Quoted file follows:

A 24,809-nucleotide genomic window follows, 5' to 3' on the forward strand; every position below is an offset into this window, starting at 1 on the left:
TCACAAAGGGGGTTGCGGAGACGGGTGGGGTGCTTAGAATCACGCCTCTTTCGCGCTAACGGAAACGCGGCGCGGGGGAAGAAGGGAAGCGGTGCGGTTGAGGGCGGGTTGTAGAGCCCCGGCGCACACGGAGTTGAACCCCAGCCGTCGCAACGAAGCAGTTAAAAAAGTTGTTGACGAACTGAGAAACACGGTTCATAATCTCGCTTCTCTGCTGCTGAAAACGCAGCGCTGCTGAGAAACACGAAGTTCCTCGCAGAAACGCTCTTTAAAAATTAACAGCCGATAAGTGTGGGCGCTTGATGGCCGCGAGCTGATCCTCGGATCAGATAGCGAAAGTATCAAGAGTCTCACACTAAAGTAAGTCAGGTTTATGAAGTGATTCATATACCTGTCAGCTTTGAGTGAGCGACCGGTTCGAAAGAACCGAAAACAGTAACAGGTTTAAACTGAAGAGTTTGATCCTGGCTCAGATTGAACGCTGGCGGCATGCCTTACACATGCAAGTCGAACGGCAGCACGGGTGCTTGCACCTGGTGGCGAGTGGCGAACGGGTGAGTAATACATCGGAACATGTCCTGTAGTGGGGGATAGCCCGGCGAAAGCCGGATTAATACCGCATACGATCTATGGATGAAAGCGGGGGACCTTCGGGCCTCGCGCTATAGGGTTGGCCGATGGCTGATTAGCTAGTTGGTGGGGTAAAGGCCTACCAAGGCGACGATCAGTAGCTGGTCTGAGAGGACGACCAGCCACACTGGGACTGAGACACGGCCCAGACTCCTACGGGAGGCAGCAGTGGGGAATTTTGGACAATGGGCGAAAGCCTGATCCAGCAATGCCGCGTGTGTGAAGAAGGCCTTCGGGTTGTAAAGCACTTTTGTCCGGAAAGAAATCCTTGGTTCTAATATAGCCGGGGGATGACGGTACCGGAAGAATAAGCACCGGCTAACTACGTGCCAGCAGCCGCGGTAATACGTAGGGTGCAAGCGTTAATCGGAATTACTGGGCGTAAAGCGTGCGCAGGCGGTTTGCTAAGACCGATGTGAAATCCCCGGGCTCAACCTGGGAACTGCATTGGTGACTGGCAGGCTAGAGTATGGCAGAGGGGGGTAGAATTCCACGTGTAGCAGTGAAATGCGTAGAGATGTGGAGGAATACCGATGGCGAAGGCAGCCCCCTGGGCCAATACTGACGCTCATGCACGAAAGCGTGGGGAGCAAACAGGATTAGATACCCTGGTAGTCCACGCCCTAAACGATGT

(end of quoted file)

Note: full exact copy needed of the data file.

A 24,809-nucleotide genomic window follows, 5' to 3' on the forward strand; every position below is an offset into this window, starting at 1 on the left:
TCACAAAGGGGGTTGCGGAGACGGGTGGGGTGCTTAGAATCACGCCTCTTTCGCGCTAACGGAAACGCGGCGCGGGGGAAGAAGGGAAGCGGTGCGGTTGAGGGCGGGTTGTAGAGCCCCGGCGCACACGGAGTTGAACCCCAGCCGTCGCAACGAAGCAGTTAAAAAAGTTGTTGACGAACTGAGAAACACGGTTCATAATCTCGCTTCTCTGCTGCTGAAAACGCAGCGCTGCTGAGAAACACGAAGTTCCTCGCAGAAACGCTCTTTAAAAATTAACAGCCGATAAGTGTGGGCGCTTGATGGCCGCGAGCTGATCCTCGGATCAGATAGCGAAAGTATCAAGAGTCTCACACTAAAGTAAGTCAGGTTTATGAAGTGATTCATATACCTGTCAGCTTTGAGTGAGCGACCGGTTCGAAAGAACCGAAAACAGTAACAGGTTTAAACTGAAGAGTTTGATCCTGGCTCAGATTGAACGCTGGCGGCATGCCTTACACATGCAAGTCGAACGGCAGCACGGGTGCTTGCACCTGGTGGCGAGTGGCGAACGGGTGAGTAATACATCGGAACATGTCCTGTAGTGGGGGATAGCCCGGCGAAAGCCGGATTAATACCGCATACGATCTATGGATGAAAGCGGGGGACCTTCGGGCCTCGCGCTATAGGGTTGGCCGATGGCTGATTAGCTAGTTGGTGGGGTAAAGGCCTACCAAGGCGACGATCAGTAGCTGGTCTGAGAGGACGACCAGCCACACTGGGACTGAGACACGGCCCAGACTCCTACGGGAGGCAGCAGTGGGGAATTTTGGACAATGGGCGAAAGCCTGATCCAGCAATGCCGCGTGTGTGAAGAAGGCCTTCGGGTTGTAAAGCACTTTTGTCCGGAAAGAAATCCTTGGTTCTAATATAGCCGGGGGATGACGGTACCGGAAGAATAAGCACCGGCTAACTACGTGCCAGCAGCCGCGGTAATACGTAGGGTGCAAGCGTTAATCGGAATTACTGGGCGTAAAGCGTGCGCAGGCGGTTTGCTAAGACCGATGTGAAATCCCCGGGCTCAACCTGGGAACTGCATTGGTGACTGGCAGGCTAGAGTATGGCAGAGGGGGGTAGAATTCCACGTGTAGCAGTGAAATGCGTAGAGATGTGGAGGAATACCGATGGCGAAGGCAGCCCCCTGGGCCAATACTGACGCTCATGCACGAAAGCGTGGGGAGCAAACAGGATTAGATACCCTGGTAGTCCACGCCCTAAACGATGT